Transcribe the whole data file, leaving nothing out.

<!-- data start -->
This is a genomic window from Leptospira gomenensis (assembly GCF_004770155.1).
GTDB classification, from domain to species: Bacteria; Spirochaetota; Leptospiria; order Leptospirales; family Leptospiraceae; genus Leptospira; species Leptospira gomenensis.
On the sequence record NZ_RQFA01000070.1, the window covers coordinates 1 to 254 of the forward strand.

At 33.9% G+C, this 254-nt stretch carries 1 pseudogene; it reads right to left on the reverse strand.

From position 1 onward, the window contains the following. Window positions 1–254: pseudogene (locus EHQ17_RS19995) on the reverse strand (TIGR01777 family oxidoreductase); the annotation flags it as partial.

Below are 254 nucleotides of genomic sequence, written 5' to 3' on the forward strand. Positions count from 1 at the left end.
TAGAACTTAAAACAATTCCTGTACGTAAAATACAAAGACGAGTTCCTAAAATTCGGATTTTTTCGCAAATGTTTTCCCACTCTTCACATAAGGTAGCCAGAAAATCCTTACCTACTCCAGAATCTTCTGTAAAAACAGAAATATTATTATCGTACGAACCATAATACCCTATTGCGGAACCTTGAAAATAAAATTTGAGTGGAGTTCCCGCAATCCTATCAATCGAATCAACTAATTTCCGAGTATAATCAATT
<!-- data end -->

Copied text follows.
This is a genomic window from Leptospira gomenensis (assembly GCF_004770155.1).
GTDB classification, from domain to species: Bacteria; Spirochaetota; Leptospiria; order Leptospirales; family Leptospiraceae; genus Leptospira; species Leptospira gomenensis.
On the sequence record NZ_RQFA01000070.1, the window covers coordinates 1 to 254 of the forward strand.

At 33.9% G+C, this 254-nt stretch carries 1 pseudogene; it reads right to left on the reverse strand.

From position 1 onward, the window contains the following. Window positions 1–254: pseudogene (locus EHQ17_RS19995) on the reverse strand (TIGR01777 family oxidoreductase); the annotation flags it as partial.

Below are 254 nucleotides of genomic sequence, written 5' to 3' on the forward strand. Positions count from 1 at the left end.
TAGAACTTAAAACAATTCCTGTACGTAAAATACAAAGACGAGTTCCTAAAATTCGGATTTTTTCGCAAATGTTTTCCCACTCTTCACATAAGGTAGCCAGAAAATCCTTACCTACTCCAGAATCTTCTGTAAAAACAGAAATATTATTATCGTACGAACCATAATACCCTATTGCGGAACCTTGAAAATAAAATTTGAGTGGAGTTCCCGCAATCCTATCAATCGAATCAACTAATTTCCGAGTATAATCAATT